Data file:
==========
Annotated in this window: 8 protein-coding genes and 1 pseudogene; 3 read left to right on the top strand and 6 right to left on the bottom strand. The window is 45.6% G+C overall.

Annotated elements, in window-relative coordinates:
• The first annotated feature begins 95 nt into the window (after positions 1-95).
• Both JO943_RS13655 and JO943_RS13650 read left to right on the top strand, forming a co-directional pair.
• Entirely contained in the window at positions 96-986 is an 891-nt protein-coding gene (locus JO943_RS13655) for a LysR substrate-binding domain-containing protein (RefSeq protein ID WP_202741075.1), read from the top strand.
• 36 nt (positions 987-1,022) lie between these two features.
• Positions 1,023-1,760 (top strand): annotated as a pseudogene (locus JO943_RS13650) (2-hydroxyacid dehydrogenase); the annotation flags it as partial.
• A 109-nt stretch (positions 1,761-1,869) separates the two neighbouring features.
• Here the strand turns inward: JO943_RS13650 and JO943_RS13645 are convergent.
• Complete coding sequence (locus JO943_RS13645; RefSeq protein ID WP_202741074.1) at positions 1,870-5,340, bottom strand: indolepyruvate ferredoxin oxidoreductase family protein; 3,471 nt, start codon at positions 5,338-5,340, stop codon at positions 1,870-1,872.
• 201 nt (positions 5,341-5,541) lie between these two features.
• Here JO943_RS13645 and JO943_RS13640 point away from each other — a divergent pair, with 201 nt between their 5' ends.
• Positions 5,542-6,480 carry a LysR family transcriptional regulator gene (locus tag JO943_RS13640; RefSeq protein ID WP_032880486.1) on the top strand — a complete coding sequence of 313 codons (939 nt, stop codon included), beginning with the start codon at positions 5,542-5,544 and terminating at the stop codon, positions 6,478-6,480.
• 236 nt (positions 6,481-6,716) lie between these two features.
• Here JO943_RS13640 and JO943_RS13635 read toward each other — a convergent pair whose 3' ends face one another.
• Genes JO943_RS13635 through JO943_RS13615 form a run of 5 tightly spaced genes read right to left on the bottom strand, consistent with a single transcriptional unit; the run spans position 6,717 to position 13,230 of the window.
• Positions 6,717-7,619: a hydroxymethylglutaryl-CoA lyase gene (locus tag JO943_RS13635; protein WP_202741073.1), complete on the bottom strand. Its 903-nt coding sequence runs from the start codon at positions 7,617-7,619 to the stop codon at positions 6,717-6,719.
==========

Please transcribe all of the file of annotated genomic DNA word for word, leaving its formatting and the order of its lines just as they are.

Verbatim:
Annotated in this window: 8 protein-coding genes and 1 pseudogene; 3 read left to right on the top strand and 6 right to left on the bottom strand. The window is 45.6% G+C overall.

Annotated elements, in window-relative coordinates:
• The first annotated feature begins 95 nt into the window (after positions 1-95).
• Both JO943_RS13655 and JO943_RS13650 read left to right on the top strand, forming a co-directional pair.
• Entirely contained in the window at positions 96-986 is an 891-nt protein-coding gene (locus JO943_RS13655) for a LysR substrate-binding domain-containing protein (RefSeq protein ID WP_202741075.1), read from the top strand.
• 36 nt (positions 987-1,022) lie between these two features.
• Positions 1,023-1,760 (top strand): annotated as a pseudogene (locus JO943_RS13650) (2-hydroxyacid dehydrogenase); the annotation flags it as partial.
• A 109-nt stretch (positions 1,761-1,869) separates the two neighbouring features.
• Here the strand turns inward: JO943_RS13650 and JO943_RS13645 are convergent.
• Complete coding sequence (locus JO943_RS13645; RefSeq protein ID WP_202741074.1) at positions 1,870-5,340, bottom strand: indolepyruvate ferredoxin oxidoreductase family protein; 3,471 nt, start codon at positions 5,338-5,340, stop codon at positions 1,870-1,872.
• 201 nt (positions 5,341-5,541) lie between these two features.
• Here JO943_RS13645 and JO943_RS13640 point away from each other — a divergent pair, with 201 nt between their 5' ends.
• Positions 5,542-6,480 carry a LysR family transcriptional regulator gene (locus tag JO943_RS13640; RefSeq protein ID WP_032880486.1) on the top strand — a complete coding sequence of 313 codons (939 nt, stop codon included), beginning with the start codon at positions 5,542-5,544 and terminating at the stop codon, positions 6,478-6,480.
• 236 nt (positions 6,481-6,716) lie between these two features.
• Here JO943_RS13640 and JO943_RS13635 read toward each other — a convergent pair whose 3' ends face one another.
• Genes JO943_RS13635 through JO943_RS13615 form a run of 5 tightly spaced genes read right to left on the bottom strand, consistent with a single transcriptional unit; the run spans position 6,717 to position 13,230 of the window.
• Positions 6,717-7,619: a hydroxymethylglutaryl-CoA lyase gene (locus tag JO943_RS13635; protein WP_202741073.1), complete on the bottom strand. Its 903-nt coding sequence runs from the start codon at positions 7,617-7,619 to the stop codon at positions 6,717-6,719.